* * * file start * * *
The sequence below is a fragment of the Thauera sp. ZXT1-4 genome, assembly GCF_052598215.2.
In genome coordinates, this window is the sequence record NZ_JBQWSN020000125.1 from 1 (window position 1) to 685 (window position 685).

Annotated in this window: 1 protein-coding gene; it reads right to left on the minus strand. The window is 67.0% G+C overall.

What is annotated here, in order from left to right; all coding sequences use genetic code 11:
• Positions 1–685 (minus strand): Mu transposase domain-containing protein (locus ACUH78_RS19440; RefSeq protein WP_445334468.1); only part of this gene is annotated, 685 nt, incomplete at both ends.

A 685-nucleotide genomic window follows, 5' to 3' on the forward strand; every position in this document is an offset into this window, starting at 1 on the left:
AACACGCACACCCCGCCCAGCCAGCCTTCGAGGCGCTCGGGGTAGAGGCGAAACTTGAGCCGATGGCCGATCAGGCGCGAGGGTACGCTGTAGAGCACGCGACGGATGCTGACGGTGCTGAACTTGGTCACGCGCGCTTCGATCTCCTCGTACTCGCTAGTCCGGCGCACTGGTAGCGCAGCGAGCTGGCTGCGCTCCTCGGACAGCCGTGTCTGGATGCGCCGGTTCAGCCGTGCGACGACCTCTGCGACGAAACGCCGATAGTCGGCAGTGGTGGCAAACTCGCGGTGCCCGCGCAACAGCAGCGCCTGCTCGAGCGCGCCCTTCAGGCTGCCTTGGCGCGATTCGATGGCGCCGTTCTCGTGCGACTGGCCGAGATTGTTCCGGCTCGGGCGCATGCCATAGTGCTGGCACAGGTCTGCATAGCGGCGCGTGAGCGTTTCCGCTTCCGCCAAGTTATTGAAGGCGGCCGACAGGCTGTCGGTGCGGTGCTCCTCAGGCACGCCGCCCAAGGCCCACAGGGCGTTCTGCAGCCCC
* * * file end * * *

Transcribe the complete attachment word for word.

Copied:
The sequence below is a fragment of the Thauera sp. ZXT1-4 genome, assembly GCF_052598215.2.
In genome coordinates, this window is the sequence record NZ_JBQWSN020000125.1 from 1 (window position 1) to 685 (window position 685).

Annotated in this window: 1 protein-coding gene; it reads right to left on the minus strand. The window is 67.0% G+C overall.

What is annotated here, in order from left to right; all coding sequences use genetic code 11:
• Positions 1–685 (minus strand): Mu transposase domain-containing protein (locus ACUH78_RS19440; RefSeq protein WP_445334468.1); only part of this gene is annotated, 685 nt, incomplete at both ends.

A 685-nucleotide genomic window follows, 5' to 3' on the forward strand; every position in this document is an offset into this window, starting at 1 on the left:
AACACGCACACCCCGCCCAGCCAGCCTTCGAGGCGCTCGGGGTAGAGGCGAAACTTGAGCCGATGGCCGATCAGGCGCGAGGGTACGCTGTAGAGCACGCGACGGATGCTGACGGTGCTGAACTTGGTCACGCGCGCTTCGATCTCCTCGTACTCGCTAGTCCGGCGCACTGGTAGCGCAGCGAGCTGGCTGCGCTCCTCGGACAGCCGTGTCTGGATGCGCCGGTTCAGCCGTGCGACGACCTCTGCGACGAAACGCCGATAGTCGGCAGTGGTGGCAAACTCGCGGTGCCCGCGCAACAGCAGCGCCTGCTCGAGCGCGCCCTTCAGGCTGCCTTGGCGCGATTCGATGGCGCCGTTCTCGTGCGACTGGCCGAGATTGTTCCGGCTCGGGCGCATGCCATAGTGCTGGCACAGGTCTGCATAGCGGCGCGTGAGCGTTTCCGCTTCCGCCAAGTTATTGAAGGCGGCCGACAGGCTGTCGGTGCGGTGCTCCTCAGGCACGCCGCCCAAGGCCCACAGGGCGTTCTGCAGCCCC